In our case the diagnosis was made with US, CT and MR; above all CT bring us the most exact radiological diagnosis and it has been proposed to be the method of choice for the detection of a fat containing lesions of the pancreas (4), the values ranging from 80 to 120 HU indicate a lesion composed of fat (2). CT can readily detect these lesions, like the other fat containing abnormalities of the pancreas and no further examinations are indicated (2, 4-7). MR imaging may be helpful in the differentiation between the fatty replacement of the pancreas, (which is one of the most common histological changes observed in the pancreas) and the lipoma of the pancreas (4), the two entities have similar densities (Hounsfield Units) but the difference is that the lipoma of the pancreas is an encapsulated, septated, fatty mass surrounded by pancreatic parenchyma, well circumscribed and non-invasive, and fatty replacement is more infiltrative and growth along fascial planes (1). Lipomas should be distinguished too from Liposarcoma, they are caracterized by higher densitometric values (HU) by greater size, by areas of solid or fluid densities, and by blurred outlines (1). Another entity is the Lipomatous pseudohypertrophy caracterized by enlarged pancreas with massive replacement of pancreatic exocrine tissue by adipose tissue (1). In conclu

sion, CT is an essential diagnosis tool in a case of intrapancreatic lipoma (2).

After the episode of acute pancreatitis our patient kept asymptomatic so the management was conservative (1-9). Only Raut et al. (1) approach into the management of symptomatic lipoma, they defend that may be treated with enucleation if the tumors are amenable and a Whipple procedure, distal pancreatectomy, or palliative by-pass surgery if the enucleation is not possible; the current low morbility and mortality rates associated with pancreatic resection justify this approach even with foreknowledge of the bening nature of this lesion.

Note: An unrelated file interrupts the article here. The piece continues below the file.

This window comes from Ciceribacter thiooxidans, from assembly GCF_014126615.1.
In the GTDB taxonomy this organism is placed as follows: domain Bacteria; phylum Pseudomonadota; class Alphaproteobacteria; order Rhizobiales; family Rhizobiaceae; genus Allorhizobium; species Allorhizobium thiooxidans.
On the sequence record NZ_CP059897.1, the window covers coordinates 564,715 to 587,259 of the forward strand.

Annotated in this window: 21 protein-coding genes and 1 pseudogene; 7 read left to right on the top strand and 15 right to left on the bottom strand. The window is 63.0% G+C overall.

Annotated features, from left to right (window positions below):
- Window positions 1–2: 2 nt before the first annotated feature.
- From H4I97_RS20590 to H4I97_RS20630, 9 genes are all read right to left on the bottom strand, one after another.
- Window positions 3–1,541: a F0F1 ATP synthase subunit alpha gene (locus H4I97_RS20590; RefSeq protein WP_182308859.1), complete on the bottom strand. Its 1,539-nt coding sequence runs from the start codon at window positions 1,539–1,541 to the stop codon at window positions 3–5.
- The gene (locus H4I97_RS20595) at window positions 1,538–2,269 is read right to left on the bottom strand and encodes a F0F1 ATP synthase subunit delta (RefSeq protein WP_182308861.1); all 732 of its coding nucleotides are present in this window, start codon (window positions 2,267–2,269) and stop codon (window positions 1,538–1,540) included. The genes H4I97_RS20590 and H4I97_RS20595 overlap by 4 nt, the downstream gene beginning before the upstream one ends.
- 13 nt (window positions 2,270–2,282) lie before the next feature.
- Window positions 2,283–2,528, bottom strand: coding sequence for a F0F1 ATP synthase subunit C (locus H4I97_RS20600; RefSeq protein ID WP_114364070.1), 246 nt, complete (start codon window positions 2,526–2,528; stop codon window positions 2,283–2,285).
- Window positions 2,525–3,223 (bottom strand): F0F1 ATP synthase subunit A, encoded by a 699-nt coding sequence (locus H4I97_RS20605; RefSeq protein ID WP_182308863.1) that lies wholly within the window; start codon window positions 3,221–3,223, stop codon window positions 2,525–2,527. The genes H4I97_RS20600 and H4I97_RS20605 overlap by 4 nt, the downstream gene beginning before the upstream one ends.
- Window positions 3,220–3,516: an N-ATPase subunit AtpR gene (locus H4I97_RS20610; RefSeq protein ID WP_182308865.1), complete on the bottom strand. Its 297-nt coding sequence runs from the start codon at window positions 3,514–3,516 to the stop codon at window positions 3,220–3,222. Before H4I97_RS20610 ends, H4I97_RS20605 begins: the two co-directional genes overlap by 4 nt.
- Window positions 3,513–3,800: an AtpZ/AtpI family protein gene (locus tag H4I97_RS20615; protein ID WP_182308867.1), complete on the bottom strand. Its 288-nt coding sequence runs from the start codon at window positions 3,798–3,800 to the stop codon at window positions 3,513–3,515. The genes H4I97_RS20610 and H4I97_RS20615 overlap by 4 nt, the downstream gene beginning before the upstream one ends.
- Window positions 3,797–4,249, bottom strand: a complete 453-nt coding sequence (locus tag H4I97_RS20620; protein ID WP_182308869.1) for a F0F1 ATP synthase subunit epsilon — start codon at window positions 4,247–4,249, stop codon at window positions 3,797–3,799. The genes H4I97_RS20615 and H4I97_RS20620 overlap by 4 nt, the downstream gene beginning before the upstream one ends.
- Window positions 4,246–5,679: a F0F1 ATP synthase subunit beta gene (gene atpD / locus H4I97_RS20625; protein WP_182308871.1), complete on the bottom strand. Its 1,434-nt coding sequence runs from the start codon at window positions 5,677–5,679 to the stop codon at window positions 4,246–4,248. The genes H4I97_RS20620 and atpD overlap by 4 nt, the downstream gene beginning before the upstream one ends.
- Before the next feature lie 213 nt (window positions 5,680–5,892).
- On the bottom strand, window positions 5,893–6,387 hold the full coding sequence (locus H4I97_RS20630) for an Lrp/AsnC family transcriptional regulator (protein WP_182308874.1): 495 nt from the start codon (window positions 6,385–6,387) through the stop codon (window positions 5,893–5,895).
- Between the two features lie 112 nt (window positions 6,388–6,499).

Z. Salman Monte, M. Ruiz-Cabello Jiménez, P. Pardo Moreno1and P. Montoro Martínez
Services of Digestive Diseases and 1Radiology. Hospital Virgen de las Nieves. Granada



1. Bigard MA, Boissel P, Regent D, Froment N. Intrapancreatic lipoma: First case in the literature. Gastroenterol Clin Biol 1989; 13: 505-7.

2. DiMaggio EM, Solcia M, Dore R, Preda L, LaFianza A, Rodino C, et al. Intrapancreatic lipoma: First case diagnosed with CT. AJR 1996; 167: 56-7.

3. Itai Y, Saida Y, Kurosaki Y, Fijimoto T. Focal fatty mases of the pancreas. Acta Radiol 1995; 36: 178-81.

4. Katz DS, Nardi PM, Hines J, Barckhausen R, Math KR, Fruauff AA, et al. Lipomas of the pancreas. AJR 1998; 170: 1485-7.

5. Merli M, Fossati GS, Alessiani M, Spada M, Gambini D, Viezzoli A, et al. A rare case of pancreatic lipoma. Hepatogastroenterology 1996; 43: 734-6.

6. Boglio C, Inserra A, Silvano A, Ciprandi G, Boldrini R, Caione P. Intrapancreatic lipoma: A case report. Pediatr Med Chir 1993; 15: 397-9.

7. De Jong SA, Pickleman J, Rainsford K. Non-ductal tumors of the pancreas: the importance of laparotomy. Arch Surg 1993; 128: 730-6.

8. Raut CP, Fernández del-Castillo C. Giant lipoma of the pancreas: Case report and review of lipomatous lesions of the pancreas. Pancreas 2003; 26: 97-9.

9. Secil M, Igci E, Yigit A, Dicle O. Lipoma of the pancreas: MRI findings. Computerized Medical Imaging and Graphics 2001; 25: 507-9.